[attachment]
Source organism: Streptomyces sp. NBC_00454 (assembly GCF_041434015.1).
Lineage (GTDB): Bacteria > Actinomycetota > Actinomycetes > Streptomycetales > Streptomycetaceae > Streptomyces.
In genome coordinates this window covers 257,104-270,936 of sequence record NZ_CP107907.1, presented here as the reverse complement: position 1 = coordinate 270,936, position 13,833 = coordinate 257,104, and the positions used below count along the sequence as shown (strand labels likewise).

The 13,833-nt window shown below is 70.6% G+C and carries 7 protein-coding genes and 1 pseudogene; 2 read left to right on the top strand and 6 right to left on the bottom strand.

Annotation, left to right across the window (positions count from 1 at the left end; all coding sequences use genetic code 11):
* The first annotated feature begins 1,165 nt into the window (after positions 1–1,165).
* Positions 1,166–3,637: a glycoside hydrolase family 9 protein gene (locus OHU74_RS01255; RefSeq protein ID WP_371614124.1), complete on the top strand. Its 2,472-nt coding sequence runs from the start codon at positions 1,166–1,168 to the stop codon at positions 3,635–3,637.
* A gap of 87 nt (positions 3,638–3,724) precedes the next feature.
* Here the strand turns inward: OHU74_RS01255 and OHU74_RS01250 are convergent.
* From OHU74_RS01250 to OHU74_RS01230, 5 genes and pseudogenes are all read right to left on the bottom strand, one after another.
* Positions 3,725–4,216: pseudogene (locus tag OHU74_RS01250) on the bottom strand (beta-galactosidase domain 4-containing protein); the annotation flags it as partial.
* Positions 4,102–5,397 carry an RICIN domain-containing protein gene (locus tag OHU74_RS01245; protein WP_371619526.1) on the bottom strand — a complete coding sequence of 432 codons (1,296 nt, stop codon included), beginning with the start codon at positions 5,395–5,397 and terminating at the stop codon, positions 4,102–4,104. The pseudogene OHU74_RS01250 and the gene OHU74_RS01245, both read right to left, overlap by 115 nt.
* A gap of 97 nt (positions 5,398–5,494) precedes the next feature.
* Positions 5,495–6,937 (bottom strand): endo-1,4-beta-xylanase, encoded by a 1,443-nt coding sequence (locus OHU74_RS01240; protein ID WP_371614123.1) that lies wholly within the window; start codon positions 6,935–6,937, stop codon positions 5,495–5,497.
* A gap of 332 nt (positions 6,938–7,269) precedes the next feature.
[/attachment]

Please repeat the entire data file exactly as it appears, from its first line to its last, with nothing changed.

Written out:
Source organism: Streptomyces sp. NBC_00454 (assembly GCF_041434015.1).
Lineage (GTDB): Bacteria > Actinomycetota > Actinomycetes > Streptomycetales > Streptomycetaceae > Streptomyces.
In genome coordinates this window covers 257,104-270,936 of sequence record NZ_CP107907.1, presented here as the reverse complement: position 1 = coordinate 270,936, position 13,833 = coordinate 257,104, and the positions used below count along the sequence as shown (strand labels likewise).

The 13,833-nt window shown below is 70.6% G+C and carries 7 protein-coding genes and 1 pseudogene; 2 read left to right on the top strand and 6 right to left on the bottom strand.

Annotation, left to right across the window (positions count from 1 at the left end; all coding sequences use genetic code 11):
* The first annotated feature begins 1,165 nt into the window (after positions 1–1,165).
* Positions 1,166–3,637: a glycoside hydrolase family 9 protein gene (locus OHU74_RS01255; RefSeq protein ID WP_371614124.1), complete on the top strand. Its 2,472-nt coding sequence runs from the start codon at positions 1,166–1,168 to the stop codon at positions 3,635–3,637.
* A gap of 87 nt (positions 3,638–3,724) precedes the next feature.
* Here the strand turns inward: OHU74_RS01255 and OHU74_RS01250 are convergent.
* From OHU74_RS01250 to OHU74_RS01230, 5 genes and pseudogenes are all read right to left on the bottom strand, one after another.
* Positions 3,725–4,216: pseudogene (locus tag OHU74_RS01250) on the bottom strand (beta-galactosidase domain 4-containing protein); the annotation flags it as partial.
* Positions 4,102–5,397 carry an RICIN domain-containing protein gene (locus tag OHU74_RS01245; protein WP_371619526.1) on the bottom strand — a complete coding sequence of 432 codons (1,296 nt, stop codon included), beginning with the start codon at positions 5,395–5,397 and terminating at the stop codon, positions 4,102–4,104. The pseudogene OHU74_RS01250 and the gene OHU74_RS01245, both read right to left, overlap by 115 nt.
* A gap of 97 nt (positions 5,398–5,494) precedes the next feature.
* Positions 5,495–6,937 (bottom strand): endo-1,4-beta-xylanase, encoded by a 1,443-nt coding sequence (locus OHU74_RS01240; protein ID WP_371614123.1) that lies wholly within the window; start codon positions 6,935–6,937, stop codon positions 5,495–5,497.
* A gap of 332 nt (positions 6,938–7,269) precedes the next feature.